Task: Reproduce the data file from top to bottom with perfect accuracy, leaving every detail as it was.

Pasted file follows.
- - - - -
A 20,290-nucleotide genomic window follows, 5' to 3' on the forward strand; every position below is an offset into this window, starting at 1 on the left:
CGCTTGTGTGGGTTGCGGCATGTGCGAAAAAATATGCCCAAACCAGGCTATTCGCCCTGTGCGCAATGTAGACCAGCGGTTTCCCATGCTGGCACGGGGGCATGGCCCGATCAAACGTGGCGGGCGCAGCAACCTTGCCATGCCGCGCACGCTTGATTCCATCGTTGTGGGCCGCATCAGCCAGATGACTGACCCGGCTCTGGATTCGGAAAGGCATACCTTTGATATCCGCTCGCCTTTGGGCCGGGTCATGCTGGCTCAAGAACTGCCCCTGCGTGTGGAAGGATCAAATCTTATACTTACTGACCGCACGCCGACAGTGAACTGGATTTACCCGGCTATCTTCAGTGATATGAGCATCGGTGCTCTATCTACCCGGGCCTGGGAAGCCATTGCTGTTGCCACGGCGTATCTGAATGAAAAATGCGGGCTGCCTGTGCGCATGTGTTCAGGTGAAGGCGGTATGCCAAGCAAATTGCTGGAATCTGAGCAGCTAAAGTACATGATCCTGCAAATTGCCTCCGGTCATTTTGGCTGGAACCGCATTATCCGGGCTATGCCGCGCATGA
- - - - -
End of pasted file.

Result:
A 20,290-nucleotide genomic window follows, 5' to 3' on the forward strand; every position below is an offset into this window, starting at 1 on the left:
CGCTTGTGTGGGTTGCGGCATGTGCGAAAAAATATGCCCAAACCAGGCTATTCGCCCTGTGCGCAATGTAGACCAGCGGTTTCCCATGCTGGCACGGGGGCATGGCCCGATCAAACGTGGCGGGCGCAGCAACCTTGCCATGCCGCGCACGCTTGATTCCATCGTTGTGGGCCGCATCAGCCAGATGACTGACCCGGCTCTGGATTCGGAAAGGCATACCTTTGATATCCGCTCGCCTTTGGGCCGGGTCATGCTGGCTCAAGAACTGCCCCTGCGTGTGGAAGGATCAAATCTTATACTTACTGACCGCACGCCGACAGTGAACTGGATTTACCCGGCTATCTTCAGTGATATGAGCATCGGTGCTCTATCTACCCGGGCCTGGGAAGCCATTGCTGTTGCCACGGCGTATCTGAATGAAAAATGCGGGCTGCCTGTGCGCATGTGTTCAGGTGAAGGCGGTATGCCAAGCAAATTGCTGGAATCTGAGCAGCTAAAGTACATGATCCTGCAAATTGCCTCCGGTCATTTTGGCTGGAACCGCATTATCCGGGCTATGCCGCGCATGA